Wind and sun study, at left, along with a diagrammatic site plan at right.
Wind and sun study, at left, along with a diagrammatic site plan at right.

Structural design concepts
The development of structural systems and corresponding material selection were driven not only by the client’s building geometry and objectives, but also through close collaboration between the design team members to create an iconic building in which structural systems were an integral and natural part of the overall architectural expression (Figure 4).

Structural steel was a natural choice given the overall design objectives and building requirements, as well as the building geometry that had been developed, and fulfiling an important role in achieving sustainability goals. Structural steel’s high strength generally offers advantages over other construction materials, such as:

  • smaller vertical load-carrying members (allowing for more open occupied spaces);
  • more economical foundations;
  • lightweight long-span floor framing (leading to larger column-free areas); and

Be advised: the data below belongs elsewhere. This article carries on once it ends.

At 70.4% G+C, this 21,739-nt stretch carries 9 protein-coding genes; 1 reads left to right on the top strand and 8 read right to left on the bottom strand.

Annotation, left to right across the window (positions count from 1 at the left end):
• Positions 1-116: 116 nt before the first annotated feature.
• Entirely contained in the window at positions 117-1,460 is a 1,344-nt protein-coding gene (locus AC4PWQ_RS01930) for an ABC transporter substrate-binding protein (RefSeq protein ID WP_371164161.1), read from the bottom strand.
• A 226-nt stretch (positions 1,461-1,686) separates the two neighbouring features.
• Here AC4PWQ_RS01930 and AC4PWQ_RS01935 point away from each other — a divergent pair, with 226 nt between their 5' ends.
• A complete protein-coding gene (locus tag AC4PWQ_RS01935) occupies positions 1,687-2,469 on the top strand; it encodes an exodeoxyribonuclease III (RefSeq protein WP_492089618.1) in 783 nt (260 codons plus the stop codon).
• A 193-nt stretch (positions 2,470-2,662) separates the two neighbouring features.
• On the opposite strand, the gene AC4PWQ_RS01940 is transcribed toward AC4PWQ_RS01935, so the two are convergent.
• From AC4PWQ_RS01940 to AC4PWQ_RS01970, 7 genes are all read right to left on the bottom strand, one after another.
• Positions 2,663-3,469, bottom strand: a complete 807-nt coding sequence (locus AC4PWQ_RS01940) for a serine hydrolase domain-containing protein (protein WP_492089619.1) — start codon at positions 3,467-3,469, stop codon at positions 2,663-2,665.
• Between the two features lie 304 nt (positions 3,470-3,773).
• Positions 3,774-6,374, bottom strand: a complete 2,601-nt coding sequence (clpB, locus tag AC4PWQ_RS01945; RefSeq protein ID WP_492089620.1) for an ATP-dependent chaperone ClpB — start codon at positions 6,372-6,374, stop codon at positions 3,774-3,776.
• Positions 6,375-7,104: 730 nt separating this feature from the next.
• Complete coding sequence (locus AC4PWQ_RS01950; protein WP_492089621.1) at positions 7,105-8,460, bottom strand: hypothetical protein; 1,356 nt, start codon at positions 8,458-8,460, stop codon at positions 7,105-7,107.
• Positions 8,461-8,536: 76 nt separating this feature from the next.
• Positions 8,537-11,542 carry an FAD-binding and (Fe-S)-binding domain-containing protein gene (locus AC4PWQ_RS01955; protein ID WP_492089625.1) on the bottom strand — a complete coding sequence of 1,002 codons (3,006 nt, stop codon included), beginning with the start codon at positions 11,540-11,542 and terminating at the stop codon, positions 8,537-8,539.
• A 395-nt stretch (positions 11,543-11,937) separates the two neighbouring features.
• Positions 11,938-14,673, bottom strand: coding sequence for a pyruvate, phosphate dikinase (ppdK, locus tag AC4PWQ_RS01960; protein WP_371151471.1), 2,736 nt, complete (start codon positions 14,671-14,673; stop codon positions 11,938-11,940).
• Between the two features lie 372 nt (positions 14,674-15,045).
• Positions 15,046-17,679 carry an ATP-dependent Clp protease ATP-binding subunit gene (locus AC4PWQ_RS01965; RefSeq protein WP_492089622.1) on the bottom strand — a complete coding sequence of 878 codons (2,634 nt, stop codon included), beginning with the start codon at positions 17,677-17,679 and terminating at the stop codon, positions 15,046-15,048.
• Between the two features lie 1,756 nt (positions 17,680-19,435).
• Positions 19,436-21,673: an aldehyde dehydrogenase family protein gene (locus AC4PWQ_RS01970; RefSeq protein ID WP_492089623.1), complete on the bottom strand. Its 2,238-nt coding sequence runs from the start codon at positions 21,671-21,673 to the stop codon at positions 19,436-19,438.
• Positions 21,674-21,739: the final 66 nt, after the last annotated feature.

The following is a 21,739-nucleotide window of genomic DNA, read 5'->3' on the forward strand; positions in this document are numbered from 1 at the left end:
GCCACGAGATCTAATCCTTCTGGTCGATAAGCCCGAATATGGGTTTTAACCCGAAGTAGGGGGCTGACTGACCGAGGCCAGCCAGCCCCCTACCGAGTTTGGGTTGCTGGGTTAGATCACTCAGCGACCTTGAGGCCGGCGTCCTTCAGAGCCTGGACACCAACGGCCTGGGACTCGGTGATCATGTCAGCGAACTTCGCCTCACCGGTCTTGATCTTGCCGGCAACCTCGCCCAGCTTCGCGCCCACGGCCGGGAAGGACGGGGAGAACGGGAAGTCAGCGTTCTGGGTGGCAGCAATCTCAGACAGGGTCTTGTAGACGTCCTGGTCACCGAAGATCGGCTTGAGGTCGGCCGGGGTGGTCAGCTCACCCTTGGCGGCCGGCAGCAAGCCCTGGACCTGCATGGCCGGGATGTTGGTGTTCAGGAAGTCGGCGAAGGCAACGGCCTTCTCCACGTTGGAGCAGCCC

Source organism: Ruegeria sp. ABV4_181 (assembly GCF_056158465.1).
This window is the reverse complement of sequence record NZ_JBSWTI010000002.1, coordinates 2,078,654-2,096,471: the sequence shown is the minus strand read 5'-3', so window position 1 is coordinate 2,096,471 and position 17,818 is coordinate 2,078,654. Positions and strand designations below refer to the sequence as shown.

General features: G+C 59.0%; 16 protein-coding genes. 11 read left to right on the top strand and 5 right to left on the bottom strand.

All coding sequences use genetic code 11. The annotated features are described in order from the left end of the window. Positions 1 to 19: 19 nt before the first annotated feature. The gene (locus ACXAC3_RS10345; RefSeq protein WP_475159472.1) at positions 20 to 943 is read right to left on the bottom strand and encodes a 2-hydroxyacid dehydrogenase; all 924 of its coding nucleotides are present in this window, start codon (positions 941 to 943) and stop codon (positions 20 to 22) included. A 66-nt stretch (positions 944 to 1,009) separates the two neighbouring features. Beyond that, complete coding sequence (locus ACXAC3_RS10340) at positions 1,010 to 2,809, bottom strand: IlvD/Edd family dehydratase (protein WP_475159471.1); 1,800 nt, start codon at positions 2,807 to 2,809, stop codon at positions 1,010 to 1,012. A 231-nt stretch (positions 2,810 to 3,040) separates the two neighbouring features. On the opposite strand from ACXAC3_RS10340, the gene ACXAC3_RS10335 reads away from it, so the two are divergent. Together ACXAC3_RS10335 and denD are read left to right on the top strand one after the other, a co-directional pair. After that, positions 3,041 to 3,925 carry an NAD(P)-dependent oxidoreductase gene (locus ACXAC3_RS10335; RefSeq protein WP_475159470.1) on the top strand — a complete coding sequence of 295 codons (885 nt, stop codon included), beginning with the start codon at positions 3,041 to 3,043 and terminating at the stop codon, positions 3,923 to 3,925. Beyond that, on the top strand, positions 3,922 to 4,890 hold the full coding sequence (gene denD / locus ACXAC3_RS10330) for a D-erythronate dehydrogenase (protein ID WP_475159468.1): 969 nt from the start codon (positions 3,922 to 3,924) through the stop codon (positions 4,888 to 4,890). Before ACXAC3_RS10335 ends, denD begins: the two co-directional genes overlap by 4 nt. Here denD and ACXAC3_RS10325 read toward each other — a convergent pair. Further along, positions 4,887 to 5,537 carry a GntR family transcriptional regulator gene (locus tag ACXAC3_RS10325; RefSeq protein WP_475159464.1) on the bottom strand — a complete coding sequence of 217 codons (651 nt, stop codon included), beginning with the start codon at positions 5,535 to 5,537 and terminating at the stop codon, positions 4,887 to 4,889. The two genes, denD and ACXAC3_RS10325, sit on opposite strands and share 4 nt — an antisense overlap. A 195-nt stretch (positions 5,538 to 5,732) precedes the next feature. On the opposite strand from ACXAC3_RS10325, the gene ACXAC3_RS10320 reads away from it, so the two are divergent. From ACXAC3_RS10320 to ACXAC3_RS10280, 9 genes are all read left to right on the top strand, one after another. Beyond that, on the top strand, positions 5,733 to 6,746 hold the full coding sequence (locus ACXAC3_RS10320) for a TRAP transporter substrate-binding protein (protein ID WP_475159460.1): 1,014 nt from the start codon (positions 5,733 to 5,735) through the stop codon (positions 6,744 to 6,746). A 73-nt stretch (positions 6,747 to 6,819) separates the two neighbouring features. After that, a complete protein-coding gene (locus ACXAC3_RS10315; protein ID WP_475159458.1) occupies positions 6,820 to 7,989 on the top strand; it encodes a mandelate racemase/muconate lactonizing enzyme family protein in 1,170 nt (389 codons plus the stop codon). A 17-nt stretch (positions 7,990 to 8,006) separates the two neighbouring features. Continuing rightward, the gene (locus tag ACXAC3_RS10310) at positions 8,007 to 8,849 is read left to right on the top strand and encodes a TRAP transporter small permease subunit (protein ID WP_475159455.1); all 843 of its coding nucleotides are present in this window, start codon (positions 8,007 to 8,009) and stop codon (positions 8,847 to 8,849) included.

• greater future flexibility in terms of adoptability to future occupancies, additional loads, and tenant improvements.

After considering various structural solutions for the building lateral force-resisting system, a dominant perimeter diagrid frame, coupled with other systems was selected. A six-storey vertical module was used, as it related well with the client’s internal space planning requirements.

Exploded view of components of the hybrid systems. Image courtesy Yolles, A CH2M HILL Company
Exploded view of components of the hybrid systems.
Image courtesy Yolles, A CH2M HILL Company

This hybrid LFRS involved three primary braced frames on the curved south elevation and the two northerly facing ones, ‘coupled’ together with steel moment-resisting and braced frames. To augment the tower’s lateral stiffness between the six-storey-spaced ‘nodal floors,’ a secondary bracing system consisting of conventional steel braced frames at two remote finger-core stairs and around the main central elevator core were also provided.

Consequently, the lateral system comprises the following four principal components:

  • six-storey high diagonal grids are facetted along the building perimeter at the northwest and northeast ends;
  • diagrid elements are inter-connected through the core with a series of braced frames between elevators and north stair shafts;
  • along the south atrium screen wall face, a similar six-storey modular diagrid spans outside, connected to the bulk of the building by horizontal axial-force members—‘drag-struts’—at the ends; and
  • the two dominant diagonal grid elements are inter-connected at the ends of the building (‘fingertips’) with a series of rigid frames.